If Dangerous and Say Something Loving serve as examples of how the xx can expand their sound with synth-led Jamie XX production, there are certainly moments on I See You that could be called missteps. The future-R&B sound of Lips sounds like a clunky, downtempo version of Khia’s ‘My Neck, My Back (Lick It)’ and would easily fit in as background music to a retail outlet. Replica, whilst utilising that Jamie XX signature steel drum synth swathe, almost bursts with a cheesiness previously reserved for chart-topping dance vocalists. It’s hard to imagine the song free from the context of being sung by an overexcited and hyperactive dance group in the ‘sad section’ of their festival headline slot at T4 On The Beach. (Note: I have no idea whether T4 still exists- probably not -but it’s hard not to imagine a Rudimental type feign emotion over the sheer corniness of the chanted vocal line ‘Do I chase the night or does the night chase me?’) I Dare You continues this trend of lacklustre catharsis with even more chanted vocals, this time a simple ‘Oooooohhhhh oooh ohhhh’ that blends into a haze of fuzzy nothingness. On Hold is a flat Hall and Oats sample-based song riddled with dull 909 toms; it briefly offers a glimmer of hope with the addition of a bassline but even that quickly vanishes from the fray, removing both the subtleties and nuances of prior xx albums and gaining a stuttering instrumental that never really builds, delivers, or excites, no matter how much it teases. Performance, a song that is the closest sonically to their debut and sophomore albums, is the weakest song from I See You. Romy’s vocals are transcendent and more confident than ever, but they cannot save the dull and ponderous effort that lags behind the rest of the album. Indeed, it is certainly significant that the least interesting song on the album is the most akin to their original sound.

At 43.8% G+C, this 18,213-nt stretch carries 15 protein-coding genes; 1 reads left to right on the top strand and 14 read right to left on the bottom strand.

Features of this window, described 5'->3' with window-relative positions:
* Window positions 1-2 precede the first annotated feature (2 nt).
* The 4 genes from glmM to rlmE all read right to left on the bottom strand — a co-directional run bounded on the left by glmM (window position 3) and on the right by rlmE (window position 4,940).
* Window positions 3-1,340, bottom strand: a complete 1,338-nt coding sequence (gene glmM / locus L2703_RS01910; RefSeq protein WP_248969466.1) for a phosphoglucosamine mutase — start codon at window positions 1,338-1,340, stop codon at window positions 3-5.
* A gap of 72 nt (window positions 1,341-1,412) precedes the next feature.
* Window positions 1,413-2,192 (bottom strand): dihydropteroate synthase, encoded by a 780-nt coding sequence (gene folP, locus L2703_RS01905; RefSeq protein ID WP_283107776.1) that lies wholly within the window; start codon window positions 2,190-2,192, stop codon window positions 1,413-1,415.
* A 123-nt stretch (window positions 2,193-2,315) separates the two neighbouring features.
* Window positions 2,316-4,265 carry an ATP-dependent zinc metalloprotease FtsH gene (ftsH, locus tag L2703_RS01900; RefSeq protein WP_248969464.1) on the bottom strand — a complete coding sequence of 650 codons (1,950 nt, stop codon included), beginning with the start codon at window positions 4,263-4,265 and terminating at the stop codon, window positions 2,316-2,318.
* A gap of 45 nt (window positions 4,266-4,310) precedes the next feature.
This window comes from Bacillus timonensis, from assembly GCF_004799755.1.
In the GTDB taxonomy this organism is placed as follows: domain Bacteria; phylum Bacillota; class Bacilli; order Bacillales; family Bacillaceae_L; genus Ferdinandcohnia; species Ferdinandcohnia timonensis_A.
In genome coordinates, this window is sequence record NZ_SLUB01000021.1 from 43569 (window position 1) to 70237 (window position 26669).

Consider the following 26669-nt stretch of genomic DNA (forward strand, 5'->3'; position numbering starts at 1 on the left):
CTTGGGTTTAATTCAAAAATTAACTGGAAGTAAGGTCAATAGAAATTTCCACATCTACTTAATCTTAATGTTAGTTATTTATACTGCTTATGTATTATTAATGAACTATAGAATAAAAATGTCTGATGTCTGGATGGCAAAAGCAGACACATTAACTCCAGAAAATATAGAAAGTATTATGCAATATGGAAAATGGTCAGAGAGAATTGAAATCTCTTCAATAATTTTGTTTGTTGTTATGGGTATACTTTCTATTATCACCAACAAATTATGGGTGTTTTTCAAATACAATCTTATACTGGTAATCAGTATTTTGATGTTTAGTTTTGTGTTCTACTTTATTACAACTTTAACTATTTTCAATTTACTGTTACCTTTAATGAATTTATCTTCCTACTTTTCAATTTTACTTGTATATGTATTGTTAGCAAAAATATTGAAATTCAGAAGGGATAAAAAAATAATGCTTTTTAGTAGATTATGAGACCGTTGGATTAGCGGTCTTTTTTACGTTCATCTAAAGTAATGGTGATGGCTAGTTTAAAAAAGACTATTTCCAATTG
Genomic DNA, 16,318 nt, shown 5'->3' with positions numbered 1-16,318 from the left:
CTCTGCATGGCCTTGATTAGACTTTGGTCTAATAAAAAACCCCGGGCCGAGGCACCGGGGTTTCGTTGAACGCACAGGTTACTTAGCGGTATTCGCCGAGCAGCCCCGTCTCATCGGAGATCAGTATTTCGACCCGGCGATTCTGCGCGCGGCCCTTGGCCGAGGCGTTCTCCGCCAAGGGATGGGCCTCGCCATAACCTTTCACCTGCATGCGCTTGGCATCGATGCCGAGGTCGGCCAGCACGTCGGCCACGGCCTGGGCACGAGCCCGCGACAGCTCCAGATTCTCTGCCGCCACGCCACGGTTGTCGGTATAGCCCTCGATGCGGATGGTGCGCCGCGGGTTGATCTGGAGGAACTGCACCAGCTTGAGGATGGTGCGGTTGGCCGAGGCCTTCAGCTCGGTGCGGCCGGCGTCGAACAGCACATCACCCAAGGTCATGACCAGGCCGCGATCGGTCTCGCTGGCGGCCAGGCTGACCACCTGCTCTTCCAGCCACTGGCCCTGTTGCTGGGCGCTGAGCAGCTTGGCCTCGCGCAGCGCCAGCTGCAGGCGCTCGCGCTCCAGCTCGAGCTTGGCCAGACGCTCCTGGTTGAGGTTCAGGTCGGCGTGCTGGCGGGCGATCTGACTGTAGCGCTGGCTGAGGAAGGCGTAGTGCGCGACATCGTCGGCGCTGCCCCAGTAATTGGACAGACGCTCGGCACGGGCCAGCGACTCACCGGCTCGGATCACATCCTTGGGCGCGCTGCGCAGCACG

I See You offers a lot of promise. It proves, with aplomb, that the xx are more than capable of changing their sound in a manner that doesn’t alter their signature sonic aesthetic. What initially seems like a rapid departure of sound to a more In Colour palette actually asserts how much of the xx is intrinsic to Jamie xx’s electronic tone. There is a plethora of missteps that delve into plodding corniness, but what is perhaps most telling is the confidence in which Romy, Oliver and Jamie have chosen their new direction. I See You feels like a united effort; one in which every member was comfortable and excited to explore new paths and, as such, does not alter their sound for the sake of a third album. The complete album feels like a true amalgamation between the three, a comfortable sweet spot that marries beautiful, haunting vocals, melodic guitars and shuffling production. I See You offers promise of a fuller, more encompassing album; one that retains and develops the core xx sound-  but nevertheless fails to stretch out such teased potential into a whole, consistent album.

Tom Geraghty


Image: Young Turks